You get a cow. You can click on it. In six hours, you can click it again. Clicking earns you clicks. You can buy custom “premium” cows through micropayments (the Cow Clicker currency is called “mooney”), and you can buy your way out of the time delay by spending it. You can publish feed stories about clicking your cow, and you can click friends’ cow clicks in their feed stories. Cow Clicker is Facebook games distilled to their essence.
The game can speak for itself, and some players might want to let it do just that. Others may be interested in my extended thoughts on the work and why I made it. I posted those thoughts in a separate essay, Cow Clicker: The Making of Obsession:, with original comments preserved. For more on the strange progression of Cow Clicker, try searching this site.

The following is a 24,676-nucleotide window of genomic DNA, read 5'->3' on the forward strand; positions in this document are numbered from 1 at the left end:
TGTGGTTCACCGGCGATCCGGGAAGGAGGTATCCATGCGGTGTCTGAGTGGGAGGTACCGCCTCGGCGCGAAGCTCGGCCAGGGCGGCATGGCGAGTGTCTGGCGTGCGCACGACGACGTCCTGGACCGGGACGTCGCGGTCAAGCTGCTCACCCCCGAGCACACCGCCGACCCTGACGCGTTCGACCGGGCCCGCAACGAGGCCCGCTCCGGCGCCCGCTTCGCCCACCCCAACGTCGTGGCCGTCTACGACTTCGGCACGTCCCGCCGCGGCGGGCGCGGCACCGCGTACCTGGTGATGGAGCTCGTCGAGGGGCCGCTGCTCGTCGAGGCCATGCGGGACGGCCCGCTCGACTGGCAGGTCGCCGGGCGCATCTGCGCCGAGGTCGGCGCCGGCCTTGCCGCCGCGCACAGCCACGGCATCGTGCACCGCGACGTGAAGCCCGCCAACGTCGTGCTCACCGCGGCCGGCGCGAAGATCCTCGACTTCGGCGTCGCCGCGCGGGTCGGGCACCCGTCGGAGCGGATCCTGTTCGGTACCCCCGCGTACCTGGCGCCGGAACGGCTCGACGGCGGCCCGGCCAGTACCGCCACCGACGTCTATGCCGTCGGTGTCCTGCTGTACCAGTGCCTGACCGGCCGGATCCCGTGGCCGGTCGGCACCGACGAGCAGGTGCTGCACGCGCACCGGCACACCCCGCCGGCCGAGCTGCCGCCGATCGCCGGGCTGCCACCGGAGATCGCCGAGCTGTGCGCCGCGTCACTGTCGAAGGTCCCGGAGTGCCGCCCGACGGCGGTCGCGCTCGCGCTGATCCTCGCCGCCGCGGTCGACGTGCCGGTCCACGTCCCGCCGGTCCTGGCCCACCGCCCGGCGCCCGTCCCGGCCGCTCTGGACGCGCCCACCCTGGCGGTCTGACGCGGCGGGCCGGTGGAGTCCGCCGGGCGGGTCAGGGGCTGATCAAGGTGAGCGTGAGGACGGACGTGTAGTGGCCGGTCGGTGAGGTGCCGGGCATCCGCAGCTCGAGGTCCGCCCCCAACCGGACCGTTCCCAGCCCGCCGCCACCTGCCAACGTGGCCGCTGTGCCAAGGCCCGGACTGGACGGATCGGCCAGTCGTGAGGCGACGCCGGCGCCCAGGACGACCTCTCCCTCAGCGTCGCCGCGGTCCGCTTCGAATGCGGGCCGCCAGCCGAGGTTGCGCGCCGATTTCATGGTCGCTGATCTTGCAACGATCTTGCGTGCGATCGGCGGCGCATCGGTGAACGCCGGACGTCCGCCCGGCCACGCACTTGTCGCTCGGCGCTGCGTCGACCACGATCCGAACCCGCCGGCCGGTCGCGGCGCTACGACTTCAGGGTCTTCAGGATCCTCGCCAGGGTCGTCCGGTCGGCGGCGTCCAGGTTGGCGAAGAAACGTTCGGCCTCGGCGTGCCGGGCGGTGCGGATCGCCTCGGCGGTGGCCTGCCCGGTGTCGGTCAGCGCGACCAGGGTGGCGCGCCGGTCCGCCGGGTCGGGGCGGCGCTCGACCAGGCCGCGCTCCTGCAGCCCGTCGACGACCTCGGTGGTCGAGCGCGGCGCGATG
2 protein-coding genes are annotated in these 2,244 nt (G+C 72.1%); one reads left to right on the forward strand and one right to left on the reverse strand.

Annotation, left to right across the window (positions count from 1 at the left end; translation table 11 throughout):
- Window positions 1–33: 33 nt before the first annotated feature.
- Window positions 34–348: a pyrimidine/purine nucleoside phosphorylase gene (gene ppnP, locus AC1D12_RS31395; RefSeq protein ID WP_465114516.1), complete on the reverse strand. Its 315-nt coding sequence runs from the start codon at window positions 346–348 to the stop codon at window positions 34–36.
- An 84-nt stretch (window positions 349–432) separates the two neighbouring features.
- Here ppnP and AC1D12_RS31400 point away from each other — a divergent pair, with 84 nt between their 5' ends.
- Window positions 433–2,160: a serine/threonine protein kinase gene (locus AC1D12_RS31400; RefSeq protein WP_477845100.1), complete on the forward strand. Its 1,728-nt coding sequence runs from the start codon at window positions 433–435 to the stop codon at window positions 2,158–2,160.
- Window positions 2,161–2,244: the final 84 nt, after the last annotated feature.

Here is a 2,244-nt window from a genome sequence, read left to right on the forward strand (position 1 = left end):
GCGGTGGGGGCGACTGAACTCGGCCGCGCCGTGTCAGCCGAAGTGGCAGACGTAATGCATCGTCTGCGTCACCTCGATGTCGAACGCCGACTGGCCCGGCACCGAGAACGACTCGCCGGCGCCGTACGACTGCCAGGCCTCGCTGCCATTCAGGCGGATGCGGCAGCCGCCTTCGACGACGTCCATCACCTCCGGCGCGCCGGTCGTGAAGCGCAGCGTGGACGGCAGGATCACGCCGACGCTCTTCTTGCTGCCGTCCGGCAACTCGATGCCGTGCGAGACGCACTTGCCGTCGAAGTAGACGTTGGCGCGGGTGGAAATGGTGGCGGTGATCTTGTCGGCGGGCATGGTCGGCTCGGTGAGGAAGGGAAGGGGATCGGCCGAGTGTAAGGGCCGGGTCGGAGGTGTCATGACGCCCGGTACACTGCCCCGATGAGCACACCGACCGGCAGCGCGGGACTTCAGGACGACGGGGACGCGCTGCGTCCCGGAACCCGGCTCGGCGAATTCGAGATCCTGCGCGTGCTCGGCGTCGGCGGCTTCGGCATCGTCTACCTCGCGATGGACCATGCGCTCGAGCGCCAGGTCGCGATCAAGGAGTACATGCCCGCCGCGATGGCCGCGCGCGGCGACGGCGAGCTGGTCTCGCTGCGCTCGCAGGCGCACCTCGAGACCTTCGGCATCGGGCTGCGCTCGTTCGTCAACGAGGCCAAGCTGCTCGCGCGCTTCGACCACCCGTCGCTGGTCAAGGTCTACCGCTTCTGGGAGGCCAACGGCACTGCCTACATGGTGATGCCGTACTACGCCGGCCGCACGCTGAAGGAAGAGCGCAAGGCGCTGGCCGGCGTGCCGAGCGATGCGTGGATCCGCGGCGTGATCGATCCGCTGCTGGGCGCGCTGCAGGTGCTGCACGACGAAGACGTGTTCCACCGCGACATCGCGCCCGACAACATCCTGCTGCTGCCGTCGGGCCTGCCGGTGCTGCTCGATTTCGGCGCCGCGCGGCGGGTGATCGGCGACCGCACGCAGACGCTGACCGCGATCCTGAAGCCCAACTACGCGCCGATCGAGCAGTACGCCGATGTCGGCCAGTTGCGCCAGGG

In January 2011, six months after the release of the original, I launched an expansion to Cow Clicker, extending its satire from social games to gamification, platforms, and app stores. It became possible to cowclickify your website or app with Cow Clicker Connect or the Cow Clicker API. Mobile games Cow Clicker Moobile and My First Cow Clicker followed, as I grazed my own meadow, so to speak, and made use of the API.
In Spring 2011, I launched the Cow ClickARG, in which a mysterious timer appeared, and players were enjoined to supplicate to the bovine gods to keep the game running. On September 7, 2011, the timer elapsed and the Cowpocalypse arrived, rapturing all the cows into the aether. To this day they remain disappeared, although some devoted players still click where a cow used to be.
In December 2011, Wired magazine ran a feature on the game, The Curse of Cow Clicker: How a Cheeky Satire Became a Videogame Hit. In Spring of 2012, I presented a talk at GDC Online about the game, Making a Mockery: Ruminations on Cow Clicker.